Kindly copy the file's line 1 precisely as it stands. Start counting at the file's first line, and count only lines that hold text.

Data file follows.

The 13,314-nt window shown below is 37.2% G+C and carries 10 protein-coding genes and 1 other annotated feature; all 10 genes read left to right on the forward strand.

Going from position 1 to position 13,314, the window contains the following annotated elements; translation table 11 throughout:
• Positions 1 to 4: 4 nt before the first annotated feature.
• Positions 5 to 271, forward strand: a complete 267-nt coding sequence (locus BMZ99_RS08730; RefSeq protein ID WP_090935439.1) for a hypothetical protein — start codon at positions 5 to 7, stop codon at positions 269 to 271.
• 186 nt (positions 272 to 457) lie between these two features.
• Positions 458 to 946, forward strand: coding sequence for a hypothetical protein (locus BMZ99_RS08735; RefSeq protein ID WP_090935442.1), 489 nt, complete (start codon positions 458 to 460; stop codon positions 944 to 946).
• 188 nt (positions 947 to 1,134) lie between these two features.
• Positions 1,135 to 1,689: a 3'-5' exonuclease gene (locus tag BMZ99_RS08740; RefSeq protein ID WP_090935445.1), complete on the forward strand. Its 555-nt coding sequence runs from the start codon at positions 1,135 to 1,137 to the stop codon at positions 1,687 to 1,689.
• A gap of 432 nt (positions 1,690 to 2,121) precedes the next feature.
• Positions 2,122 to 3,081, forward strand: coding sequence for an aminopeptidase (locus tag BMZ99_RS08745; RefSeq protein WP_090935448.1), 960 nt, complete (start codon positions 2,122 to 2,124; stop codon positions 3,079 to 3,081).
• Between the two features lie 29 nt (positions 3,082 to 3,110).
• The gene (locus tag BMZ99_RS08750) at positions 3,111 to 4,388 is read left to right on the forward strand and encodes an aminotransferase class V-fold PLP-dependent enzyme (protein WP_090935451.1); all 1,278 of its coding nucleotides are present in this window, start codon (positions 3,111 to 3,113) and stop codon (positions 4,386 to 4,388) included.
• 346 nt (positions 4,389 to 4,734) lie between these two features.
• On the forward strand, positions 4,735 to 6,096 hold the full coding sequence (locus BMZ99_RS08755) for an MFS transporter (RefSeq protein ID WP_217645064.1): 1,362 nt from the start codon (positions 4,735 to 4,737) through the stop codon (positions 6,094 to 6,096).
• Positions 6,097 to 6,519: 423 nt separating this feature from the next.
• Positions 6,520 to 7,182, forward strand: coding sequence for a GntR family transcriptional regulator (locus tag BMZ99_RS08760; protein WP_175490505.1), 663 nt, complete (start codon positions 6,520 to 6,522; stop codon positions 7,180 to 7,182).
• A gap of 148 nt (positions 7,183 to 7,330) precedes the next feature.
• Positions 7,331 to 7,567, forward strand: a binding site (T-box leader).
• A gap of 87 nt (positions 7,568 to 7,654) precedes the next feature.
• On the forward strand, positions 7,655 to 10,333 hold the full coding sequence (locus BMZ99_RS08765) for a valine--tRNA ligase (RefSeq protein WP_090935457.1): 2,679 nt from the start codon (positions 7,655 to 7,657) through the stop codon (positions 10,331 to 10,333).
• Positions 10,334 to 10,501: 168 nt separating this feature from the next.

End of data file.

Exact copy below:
The 13,314-nt window shown below is 37.2% G+C and carries 10 protein-coding genes and 1 other annotated feature; all 10 genes read left to right on the forward strand.